Covid-19 update

Monorail Music continues to follow Scottish Government advice with regard to Covid-19. We're delighted to announce our re-opening from Monday 26 April at 11am. We will have reduced capacity with social distancing and ask that customers wear masks while in the shop. However, browsing is possible.

Entrance for now is via Osborne Street. We will be closed on Sundays, open Monday to Saturday 11-6.

Thanks for your continuing support. You helped get us through this.

Alexander Robotnick

Ce N'Est Q'Un Debut

Spittle

Released: 28th May 2021

LP£19.99 Buy Now In Stock. Dispatched tomorrow.


Raised from the ashes of eighties new wave (when Materiali Sonori debuted the Fuzz Dance series), Problemes D’Amour soon began a disco and electro classic all over the place. Florence born producer and musician Maurizio Dami - with co-conspirators Giampiero Bigazzi, Arlo Bigazzi and Marzio Benelli – created a mysterious character, a so called “modular structure born out a soviet calculator and promptly runaway". He was singing in french and was supported by primordial digital machine, using at the same time the more classical electric guitars, sax and sensual female voices. A handful of evergreen are still played all over the world by many international deejays, while “Problemes d’Amour” was even featured on influential Strut compilation Disco Not Disco 2. American label Sire (home of Talking Heads and a young Madonna) published a Fuzz Dance Ep in 1985 with the Robotnick masterpiece and several contribution from Mya & The Mirror, Gina & The Flexix and Naïf Orchestra. Maurizio Dami is still performing worldwide as a dj and is still composing new music. After 40 years Spittle Records in joint venture with Materiali Sonori re-issues the mini album and the 12” with its original artwork.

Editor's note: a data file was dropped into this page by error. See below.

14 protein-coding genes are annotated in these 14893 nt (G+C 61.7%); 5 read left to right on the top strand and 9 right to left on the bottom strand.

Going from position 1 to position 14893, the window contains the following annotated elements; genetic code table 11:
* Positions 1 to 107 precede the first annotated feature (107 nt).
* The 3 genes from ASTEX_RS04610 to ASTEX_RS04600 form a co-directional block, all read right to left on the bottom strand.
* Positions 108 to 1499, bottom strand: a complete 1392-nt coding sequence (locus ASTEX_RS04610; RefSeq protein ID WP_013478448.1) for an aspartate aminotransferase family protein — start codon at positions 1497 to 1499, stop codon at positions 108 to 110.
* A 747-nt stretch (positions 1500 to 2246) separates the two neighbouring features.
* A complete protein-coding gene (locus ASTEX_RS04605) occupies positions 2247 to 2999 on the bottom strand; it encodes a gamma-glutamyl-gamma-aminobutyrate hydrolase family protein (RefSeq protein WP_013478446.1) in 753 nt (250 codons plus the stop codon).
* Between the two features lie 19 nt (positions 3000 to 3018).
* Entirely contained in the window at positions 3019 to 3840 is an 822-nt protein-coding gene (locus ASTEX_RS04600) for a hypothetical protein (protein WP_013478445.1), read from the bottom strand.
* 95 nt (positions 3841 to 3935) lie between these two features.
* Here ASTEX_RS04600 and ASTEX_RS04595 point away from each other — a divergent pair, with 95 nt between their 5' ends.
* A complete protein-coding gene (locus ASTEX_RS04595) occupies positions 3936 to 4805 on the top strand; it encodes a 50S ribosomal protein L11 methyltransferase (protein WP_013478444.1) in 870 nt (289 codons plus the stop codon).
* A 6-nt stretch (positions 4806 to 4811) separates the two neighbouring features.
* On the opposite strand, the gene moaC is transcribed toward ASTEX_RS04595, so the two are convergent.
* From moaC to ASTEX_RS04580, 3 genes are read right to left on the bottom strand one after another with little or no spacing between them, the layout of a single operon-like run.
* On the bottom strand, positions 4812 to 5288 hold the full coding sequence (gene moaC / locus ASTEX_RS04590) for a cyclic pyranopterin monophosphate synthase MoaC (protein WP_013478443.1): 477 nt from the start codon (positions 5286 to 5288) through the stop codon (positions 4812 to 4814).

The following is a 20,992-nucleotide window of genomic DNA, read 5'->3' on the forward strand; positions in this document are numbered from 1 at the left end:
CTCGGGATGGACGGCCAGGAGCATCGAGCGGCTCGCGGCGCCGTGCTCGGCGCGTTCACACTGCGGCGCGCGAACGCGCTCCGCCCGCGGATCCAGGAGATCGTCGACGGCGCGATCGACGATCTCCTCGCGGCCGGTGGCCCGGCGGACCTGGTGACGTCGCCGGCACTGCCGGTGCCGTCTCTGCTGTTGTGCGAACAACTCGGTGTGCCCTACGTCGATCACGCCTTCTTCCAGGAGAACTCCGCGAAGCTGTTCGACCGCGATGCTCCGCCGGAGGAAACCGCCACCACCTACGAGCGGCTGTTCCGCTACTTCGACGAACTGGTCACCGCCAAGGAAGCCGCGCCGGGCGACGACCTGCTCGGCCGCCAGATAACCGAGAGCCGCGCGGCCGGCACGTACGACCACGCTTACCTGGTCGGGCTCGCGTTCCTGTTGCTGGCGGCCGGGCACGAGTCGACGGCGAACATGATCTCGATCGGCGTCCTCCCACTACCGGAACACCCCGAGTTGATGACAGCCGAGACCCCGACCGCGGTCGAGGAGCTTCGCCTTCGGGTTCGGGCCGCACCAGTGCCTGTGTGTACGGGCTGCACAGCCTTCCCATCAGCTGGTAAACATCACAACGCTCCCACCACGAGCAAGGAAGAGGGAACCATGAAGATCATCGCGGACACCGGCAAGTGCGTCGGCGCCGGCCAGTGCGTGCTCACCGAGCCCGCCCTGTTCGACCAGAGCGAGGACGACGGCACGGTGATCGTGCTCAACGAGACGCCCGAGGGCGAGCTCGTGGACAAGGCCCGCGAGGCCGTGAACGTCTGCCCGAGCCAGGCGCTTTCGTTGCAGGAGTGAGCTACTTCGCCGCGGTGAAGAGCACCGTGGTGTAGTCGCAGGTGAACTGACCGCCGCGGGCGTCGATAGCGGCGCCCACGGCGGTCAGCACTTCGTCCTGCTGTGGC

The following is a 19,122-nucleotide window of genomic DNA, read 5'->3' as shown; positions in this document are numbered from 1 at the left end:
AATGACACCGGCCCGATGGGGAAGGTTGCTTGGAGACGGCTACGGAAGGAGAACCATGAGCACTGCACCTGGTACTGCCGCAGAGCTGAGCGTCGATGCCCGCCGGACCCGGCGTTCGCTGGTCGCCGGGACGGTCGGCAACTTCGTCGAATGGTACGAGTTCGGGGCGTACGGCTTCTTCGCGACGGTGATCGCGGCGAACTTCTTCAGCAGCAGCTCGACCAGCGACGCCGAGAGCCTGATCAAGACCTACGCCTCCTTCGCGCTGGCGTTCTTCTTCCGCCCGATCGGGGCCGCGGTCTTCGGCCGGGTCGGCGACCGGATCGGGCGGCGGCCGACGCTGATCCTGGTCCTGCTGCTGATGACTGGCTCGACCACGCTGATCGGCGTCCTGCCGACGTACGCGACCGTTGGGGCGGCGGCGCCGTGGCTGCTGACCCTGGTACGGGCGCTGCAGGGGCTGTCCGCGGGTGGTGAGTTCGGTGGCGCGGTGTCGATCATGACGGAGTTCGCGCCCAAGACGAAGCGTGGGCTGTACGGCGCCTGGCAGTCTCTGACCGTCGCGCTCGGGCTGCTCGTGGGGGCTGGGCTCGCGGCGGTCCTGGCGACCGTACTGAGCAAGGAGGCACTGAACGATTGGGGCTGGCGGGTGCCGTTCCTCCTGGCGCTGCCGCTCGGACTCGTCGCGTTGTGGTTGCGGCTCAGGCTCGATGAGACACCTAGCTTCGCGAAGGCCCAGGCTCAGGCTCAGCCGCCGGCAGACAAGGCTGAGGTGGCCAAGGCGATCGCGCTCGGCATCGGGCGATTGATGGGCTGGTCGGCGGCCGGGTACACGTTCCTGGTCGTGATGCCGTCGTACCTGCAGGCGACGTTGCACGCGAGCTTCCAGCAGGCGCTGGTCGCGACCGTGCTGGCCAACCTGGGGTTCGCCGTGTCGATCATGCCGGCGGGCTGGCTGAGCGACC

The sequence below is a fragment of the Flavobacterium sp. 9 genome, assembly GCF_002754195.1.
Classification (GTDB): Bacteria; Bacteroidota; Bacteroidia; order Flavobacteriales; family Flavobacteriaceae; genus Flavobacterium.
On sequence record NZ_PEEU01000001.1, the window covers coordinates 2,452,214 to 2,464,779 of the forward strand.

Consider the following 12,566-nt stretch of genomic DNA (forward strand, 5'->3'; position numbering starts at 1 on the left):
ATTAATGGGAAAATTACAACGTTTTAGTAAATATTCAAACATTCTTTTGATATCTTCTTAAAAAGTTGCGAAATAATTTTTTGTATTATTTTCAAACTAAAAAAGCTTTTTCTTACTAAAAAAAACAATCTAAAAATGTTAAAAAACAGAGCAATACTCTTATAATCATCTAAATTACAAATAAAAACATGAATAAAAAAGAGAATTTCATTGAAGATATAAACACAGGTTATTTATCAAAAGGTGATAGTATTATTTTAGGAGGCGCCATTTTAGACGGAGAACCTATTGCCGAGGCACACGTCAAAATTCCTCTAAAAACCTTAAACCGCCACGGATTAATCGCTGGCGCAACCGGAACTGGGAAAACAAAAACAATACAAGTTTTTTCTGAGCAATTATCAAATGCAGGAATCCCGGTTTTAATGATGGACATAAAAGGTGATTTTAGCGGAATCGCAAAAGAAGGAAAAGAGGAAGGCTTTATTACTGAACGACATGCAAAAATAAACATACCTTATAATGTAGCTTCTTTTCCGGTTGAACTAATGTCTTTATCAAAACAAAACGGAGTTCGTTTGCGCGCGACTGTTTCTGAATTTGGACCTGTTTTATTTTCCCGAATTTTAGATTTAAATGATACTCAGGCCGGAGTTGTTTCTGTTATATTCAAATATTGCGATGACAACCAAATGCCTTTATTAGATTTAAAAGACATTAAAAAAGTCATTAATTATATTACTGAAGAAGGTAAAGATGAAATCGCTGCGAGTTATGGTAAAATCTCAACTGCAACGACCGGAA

"Once I was in Chicago, it was around 2010, I was just finishing my set and went outside the club to light a cigarette. Suddenly a police car stops nearby. I thought the policeman was here to fine me (I was more than 20 meters outside the venue), but he just lifted a poster of mine and asked to sign it. Then I realized that "Problèmes d’Amour" has been for a longtime the opening theme for a popular radio broadcast well-known between the black community (hence the policeman was black)”.
Maurizio Dami